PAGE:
Beethoven may have `borrowed' French tunes


BEETHOVEN "borrowed" several tunes from French revolutionary composers in what may have been a coded message of support for the ideals of "Liberte, Egalite et Fraternite" a British conductor said yesterday.

Mr John Eliot Gardiner, artistic director of London's Orchestre Revolutionnaire et Romantique, said he had traced several revolutionary tunes in the "heroic phase" of the German composer's career, which included the third and fifth symphonies.

"My thesis is that Beethoven was a man of his times, and was elated by the events of the French revolution and all that represented," he said.

"But he had to be careful about expressing his views, living, as he did [in Bonn] in a reactionary German princedom."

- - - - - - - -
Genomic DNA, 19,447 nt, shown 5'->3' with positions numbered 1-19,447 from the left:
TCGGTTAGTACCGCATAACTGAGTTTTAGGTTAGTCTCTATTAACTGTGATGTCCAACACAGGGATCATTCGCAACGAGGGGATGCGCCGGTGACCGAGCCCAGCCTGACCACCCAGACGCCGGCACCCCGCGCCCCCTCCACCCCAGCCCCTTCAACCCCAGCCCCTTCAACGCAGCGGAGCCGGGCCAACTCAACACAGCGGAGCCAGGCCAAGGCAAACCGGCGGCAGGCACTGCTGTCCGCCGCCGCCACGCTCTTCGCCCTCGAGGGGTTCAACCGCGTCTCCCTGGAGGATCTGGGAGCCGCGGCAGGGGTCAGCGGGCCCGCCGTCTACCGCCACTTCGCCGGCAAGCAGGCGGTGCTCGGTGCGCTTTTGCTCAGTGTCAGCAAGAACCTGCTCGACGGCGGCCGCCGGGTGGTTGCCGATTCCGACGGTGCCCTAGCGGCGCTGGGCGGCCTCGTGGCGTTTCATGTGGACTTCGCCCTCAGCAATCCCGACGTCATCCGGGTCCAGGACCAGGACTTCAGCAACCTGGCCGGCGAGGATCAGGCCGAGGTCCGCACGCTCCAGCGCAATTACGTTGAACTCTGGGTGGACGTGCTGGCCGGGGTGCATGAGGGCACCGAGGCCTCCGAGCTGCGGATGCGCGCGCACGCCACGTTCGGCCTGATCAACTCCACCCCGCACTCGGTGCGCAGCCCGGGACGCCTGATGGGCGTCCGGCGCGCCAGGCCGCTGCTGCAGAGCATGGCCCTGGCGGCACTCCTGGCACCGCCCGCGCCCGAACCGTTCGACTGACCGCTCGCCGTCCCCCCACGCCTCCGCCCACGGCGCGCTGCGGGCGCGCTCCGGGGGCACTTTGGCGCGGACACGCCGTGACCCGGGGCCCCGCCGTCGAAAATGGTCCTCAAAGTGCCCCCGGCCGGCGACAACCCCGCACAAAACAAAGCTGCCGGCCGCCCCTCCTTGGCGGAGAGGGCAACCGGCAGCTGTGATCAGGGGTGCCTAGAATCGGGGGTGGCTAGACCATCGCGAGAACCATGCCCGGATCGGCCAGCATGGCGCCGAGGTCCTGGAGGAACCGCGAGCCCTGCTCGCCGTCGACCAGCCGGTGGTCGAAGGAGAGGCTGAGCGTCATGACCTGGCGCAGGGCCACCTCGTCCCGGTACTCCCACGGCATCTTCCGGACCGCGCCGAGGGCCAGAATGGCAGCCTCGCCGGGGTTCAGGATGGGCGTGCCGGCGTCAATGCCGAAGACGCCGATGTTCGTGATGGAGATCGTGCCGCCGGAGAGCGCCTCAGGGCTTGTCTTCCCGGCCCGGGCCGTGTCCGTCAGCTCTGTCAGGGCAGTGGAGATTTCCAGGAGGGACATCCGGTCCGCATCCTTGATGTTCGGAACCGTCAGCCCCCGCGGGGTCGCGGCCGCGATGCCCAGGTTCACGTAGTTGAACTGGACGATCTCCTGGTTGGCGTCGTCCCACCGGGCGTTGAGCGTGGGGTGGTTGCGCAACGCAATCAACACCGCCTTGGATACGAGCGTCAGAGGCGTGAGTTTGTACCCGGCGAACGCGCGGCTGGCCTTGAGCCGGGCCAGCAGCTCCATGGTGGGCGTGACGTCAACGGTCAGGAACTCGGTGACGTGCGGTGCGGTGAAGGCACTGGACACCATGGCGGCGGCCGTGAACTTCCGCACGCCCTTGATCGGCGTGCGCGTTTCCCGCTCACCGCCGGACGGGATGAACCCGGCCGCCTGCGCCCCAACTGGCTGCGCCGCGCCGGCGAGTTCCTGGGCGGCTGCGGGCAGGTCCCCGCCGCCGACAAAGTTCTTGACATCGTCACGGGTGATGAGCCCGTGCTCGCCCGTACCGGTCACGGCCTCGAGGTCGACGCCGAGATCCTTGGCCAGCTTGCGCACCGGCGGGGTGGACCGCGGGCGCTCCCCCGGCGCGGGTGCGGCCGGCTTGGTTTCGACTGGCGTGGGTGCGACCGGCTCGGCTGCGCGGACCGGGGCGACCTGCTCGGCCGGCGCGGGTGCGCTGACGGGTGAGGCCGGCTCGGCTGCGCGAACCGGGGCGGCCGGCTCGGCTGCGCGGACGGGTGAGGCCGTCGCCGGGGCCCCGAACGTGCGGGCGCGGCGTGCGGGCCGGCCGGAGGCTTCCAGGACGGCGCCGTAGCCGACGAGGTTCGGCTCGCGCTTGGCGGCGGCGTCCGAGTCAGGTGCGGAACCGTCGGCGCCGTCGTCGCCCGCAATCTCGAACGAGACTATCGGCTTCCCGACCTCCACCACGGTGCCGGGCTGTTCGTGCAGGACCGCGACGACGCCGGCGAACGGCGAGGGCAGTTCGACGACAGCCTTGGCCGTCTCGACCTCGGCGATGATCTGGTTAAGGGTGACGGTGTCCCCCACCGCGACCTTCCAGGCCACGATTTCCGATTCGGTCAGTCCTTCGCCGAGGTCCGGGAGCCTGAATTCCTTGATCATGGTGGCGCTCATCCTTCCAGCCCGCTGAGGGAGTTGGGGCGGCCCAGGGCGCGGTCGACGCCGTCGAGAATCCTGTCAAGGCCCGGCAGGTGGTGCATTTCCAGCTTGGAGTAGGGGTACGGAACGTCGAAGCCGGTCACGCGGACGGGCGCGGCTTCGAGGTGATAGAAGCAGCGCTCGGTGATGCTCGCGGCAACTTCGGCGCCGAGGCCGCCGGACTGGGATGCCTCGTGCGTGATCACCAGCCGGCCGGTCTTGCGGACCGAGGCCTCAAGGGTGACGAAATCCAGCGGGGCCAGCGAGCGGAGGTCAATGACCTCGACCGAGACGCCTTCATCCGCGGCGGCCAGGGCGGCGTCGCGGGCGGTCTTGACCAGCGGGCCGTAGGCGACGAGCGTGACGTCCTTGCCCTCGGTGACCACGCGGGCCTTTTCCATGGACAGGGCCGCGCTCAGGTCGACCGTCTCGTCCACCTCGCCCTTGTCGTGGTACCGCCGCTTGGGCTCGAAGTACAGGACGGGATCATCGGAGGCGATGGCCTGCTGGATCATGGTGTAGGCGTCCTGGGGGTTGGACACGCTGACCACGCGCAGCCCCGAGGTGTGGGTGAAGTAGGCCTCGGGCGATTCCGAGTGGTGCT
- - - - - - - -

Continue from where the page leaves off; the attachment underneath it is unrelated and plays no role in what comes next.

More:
Mr Gardiner, who has recorded the whole of Beethoven's work, said one of the most notable "borrowings" was the use of Luigi Cherubini's Hymne du Pantheon as the basis for part of the Pifih Symphony.

The French words of the hymn, written in Paris by the Italian born Cherubini, can be translated as we swear, sword in hand, to die for the republic, and for the rights of man."

However, Mr Gardiner, who will detail his findings on a British independent television arts programme, the South Bank Show, tomorrow, does not accuse Beethoven of plagiarism.

"Many great composers have borrowed tunes from others," he said. "It takes a genius like Beethoven to transform the music of the second rate into something sublime."

Mr Gardiner, a former principal conductor of the North German Radio Orchestra, is surprised that no one has previously noticed the debt Beethoven owed to Chembini, and other French revolutionary composers such as Claude Rouget de Lisle, who wrote the French national anthem, the Marseillaise.

"I think it is the holy priesthood that has protected Beethoven's music for so long," he said. "They perceived Beethoven's symphonies as the untouchable and whole products of an isolated genius.